Despite helping discover and name a new dinosaur just a couple weeks ago, paleontologist Patrick O’Connor said he has yet to carry around an Indiana-Jones-style pistol and whip during his work in the field.
This year, researchers at Ohio University are probably going to end up discovering five to 10 new species of animals, O’Connor, a professor of biomedical sciences, said.
OU is actually a “hotbed” for paleontological research, Lawrence Witmer, a paleontologist and professor of biomedical sciences, said, as many people are studying how animals have evolved and making discoveries in both the field and the lab.
The extent of many people's knowledge of paleontologists comes from what they see in Indiana Jones and Jurassic Park. Here is what the experts from OU have to say about just how they go about making these new discoveries:
Get out to the field
When looking for the right place to study in the field, having a strong geological mindset is necessary, O’Connor said.
“We can go look for dinosaurs in Athens County, but we’ll never find them,” he added. “We don’t have rocks of the proper age.”
Tanzania, Madagascar and Antarctica are a few places O’Connor has practiced field research. Choosing those locations resulted from studies of geological maps, which showed that the rocks in that region were the same age as the period of dinosaurs.
Other logistical issues also play a factor when getting out into the field. O’Connor added that the accessibility of locations influence where researchers study, as well as how easy it is to work with the government and ministry of science in those countries.
Work with others to find fossils
Paleontologist and biomedical studies professor Nancy Stevens said her “favorite thing” is discovering new fossil sites. In her most recent field season, she found three new locations, which have already led to interesting insights.
Going into the field is not a one-person job, though. Paleontologists perform their field studies with other faculty and students from OU, as well as representatives from universities local to their research areas, O’Connor said.
“You spend a lot of time walking and looking, and occasionally you’ll come upon a dinosaur, and it’s, like, perfectly laid out like in Jurassic Park,” he added. “Most of the time, it’s not.”
Geologists also join in on field research as they try to understand the environment in which the animal lived by studying the rocks.
Once fossils are found, sending them back to OU’s lab is the next step in scientific discovery.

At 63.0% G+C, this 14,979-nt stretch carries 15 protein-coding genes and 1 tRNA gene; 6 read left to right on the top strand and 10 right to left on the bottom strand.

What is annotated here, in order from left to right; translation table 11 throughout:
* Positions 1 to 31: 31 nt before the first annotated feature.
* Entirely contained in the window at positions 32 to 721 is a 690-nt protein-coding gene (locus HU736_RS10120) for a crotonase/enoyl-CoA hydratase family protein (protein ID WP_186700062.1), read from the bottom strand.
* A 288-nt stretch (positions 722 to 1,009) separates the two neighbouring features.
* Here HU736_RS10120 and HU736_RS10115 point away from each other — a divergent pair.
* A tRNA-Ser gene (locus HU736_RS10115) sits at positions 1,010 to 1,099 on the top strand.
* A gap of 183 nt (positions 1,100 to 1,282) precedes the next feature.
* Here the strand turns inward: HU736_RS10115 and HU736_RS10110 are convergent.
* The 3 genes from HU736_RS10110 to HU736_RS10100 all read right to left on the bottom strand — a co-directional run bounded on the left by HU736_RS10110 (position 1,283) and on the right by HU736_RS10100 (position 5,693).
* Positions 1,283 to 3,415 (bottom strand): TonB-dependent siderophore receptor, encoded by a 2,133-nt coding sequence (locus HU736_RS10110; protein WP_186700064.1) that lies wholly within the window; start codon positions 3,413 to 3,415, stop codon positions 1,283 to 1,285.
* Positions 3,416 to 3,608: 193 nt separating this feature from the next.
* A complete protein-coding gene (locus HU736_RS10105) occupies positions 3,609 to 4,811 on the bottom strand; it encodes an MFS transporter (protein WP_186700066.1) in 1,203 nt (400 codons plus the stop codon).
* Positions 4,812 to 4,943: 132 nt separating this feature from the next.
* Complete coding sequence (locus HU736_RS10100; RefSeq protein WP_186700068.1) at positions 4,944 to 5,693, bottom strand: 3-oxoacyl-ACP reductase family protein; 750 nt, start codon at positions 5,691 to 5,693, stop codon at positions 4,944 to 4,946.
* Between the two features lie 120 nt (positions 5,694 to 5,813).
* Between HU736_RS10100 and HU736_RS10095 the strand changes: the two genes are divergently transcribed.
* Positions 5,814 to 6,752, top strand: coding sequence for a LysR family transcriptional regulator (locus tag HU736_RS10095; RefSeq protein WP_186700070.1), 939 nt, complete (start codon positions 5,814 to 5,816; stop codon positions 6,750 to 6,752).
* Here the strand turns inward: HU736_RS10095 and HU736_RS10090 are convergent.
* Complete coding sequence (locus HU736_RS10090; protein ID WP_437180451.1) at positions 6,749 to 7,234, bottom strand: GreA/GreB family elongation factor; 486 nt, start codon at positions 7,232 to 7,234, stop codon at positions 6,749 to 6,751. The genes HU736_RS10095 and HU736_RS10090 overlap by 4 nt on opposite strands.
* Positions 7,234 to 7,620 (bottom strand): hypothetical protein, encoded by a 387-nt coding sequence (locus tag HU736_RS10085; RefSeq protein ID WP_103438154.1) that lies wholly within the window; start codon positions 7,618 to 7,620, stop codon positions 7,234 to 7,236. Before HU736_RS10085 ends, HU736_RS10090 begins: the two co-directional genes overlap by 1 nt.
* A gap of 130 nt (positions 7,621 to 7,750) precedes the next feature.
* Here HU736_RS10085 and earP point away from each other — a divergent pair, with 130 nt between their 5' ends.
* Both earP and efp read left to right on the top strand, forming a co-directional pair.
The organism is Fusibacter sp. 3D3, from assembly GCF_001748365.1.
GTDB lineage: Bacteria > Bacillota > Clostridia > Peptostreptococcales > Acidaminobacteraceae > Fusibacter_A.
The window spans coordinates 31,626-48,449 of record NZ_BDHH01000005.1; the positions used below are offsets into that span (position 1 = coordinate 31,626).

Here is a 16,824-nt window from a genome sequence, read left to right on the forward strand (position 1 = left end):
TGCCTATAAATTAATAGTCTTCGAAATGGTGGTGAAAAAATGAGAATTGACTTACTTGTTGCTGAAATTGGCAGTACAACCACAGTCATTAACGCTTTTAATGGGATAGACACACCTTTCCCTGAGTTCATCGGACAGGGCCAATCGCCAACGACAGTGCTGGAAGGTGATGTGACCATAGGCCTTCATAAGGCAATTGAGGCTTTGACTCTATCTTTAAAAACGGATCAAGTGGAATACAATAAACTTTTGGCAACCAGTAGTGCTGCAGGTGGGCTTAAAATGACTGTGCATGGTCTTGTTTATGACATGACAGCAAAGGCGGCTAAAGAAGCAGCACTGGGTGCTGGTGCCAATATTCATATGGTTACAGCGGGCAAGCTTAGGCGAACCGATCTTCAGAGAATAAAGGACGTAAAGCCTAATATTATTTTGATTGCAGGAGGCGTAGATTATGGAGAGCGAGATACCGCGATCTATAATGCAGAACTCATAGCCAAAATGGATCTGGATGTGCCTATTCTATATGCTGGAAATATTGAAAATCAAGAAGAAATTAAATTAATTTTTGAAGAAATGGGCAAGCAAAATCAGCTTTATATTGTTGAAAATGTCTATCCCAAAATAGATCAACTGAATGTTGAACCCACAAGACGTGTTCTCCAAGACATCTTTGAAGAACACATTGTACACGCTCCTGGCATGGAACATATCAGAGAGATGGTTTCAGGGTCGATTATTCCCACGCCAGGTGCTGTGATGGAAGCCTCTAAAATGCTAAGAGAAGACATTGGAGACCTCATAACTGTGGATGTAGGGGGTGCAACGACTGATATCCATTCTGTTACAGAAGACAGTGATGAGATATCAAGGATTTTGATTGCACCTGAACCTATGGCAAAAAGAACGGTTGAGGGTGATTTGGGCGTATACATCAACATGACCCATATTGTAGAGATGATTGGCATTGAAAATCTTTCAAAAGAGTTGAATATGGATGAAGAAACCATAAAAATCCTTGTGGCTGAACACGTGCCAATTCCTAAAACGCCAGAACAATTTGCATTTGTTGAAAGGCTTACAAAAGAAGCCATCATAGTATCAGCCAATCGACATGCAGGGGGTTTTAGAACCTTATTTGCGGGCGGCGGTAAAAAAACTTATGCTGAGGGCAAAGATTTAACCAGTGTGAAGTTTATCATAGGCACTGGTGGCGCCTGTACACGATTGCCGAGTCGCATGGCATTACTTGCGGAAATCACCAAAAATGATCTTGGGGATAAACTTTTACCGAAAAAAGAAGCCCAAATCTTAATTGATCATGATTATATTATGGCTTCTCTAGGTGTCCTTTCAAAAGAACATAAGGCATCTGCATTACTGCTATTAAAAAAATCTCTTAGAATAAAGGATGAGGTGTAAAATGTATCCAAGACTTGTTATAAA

In the field, scientists find the edges of fossils in the rock, extract the rock from the ground and layer it with plaster and burlap for protection as it is sent to Athens, O’Connor said.
Remember Comparative Anatomy 101
Many undergraduate students at OU take basic biology and comparative anatomy courses. The skills learned in those classes are the basis for the examinations performed on fossils, O’Connor said.
With the fossils safely shipped to the Life Sciences Building, teams of researchers carefully remove the rock the fossils are encased in and prepare the skeletons to be studied.
The basic process includes first trying to identify what kind of animal the skeleton is by comparing it with both prehistoric and modern skeletons. That's what allows the researcher to determine whether or not the fossils may be from a new species, O’Connor said.
Once the fossils are examined in the lab and models are made, the fossils normally make their way back to where they were found, he added.
Discovering new species of dinosaurs is just one breakthrough that can occur in paleontology.
“We’re not here to be Dr. Dinosaur,” O’Connor said. “Those fossils are merely one type of data that we are compiling to address big questions about earth history.”
Witmer’s lab spends a lot of time looking at and dissecting modern relatives to dinosaurs, including birds, crocodiles and lizards. The lab then compares fossils collected in the field and in museums to modern skeletons to learn more about how dinosaurs function and how animals evolved.
Witmer is specifically studying brain evolution in dinosaurs, and 3-D-printed models of bird, crocodile and tyrannosaurus rex brains inhabit the shelves of his office.
“Paleontology often seems like a very old science in a sense that a lot of it’s done by actually walking around the Badlands looking for pieces of bone,” Witmer said. “Paleontology is also extremely advanced technologically, in that we use 3-D imaging, like CT scanning and 3-D visualization and computer modeling.”
Answer different questions
While Witmer’s studies are more lab-based and focus on how dinosaurs functioned, Stevens said her work is fueled by trying to find out how well paleontologists know what they think they know.
Stevens focuses her effort on where there are gaps in knowledge about a certain time period or geographical location. Collecting data from undersampled regions accompanies her other work exploring extinction dynamics.
“(O’Connor and Stevens) discover the history of life on our planet by going out and finding new fossils,” Witmer said. “There are others of us that are more concerned with trying to explain those fossils and tell us how they explain sort of the evolutionary tapestry of life on our planet.”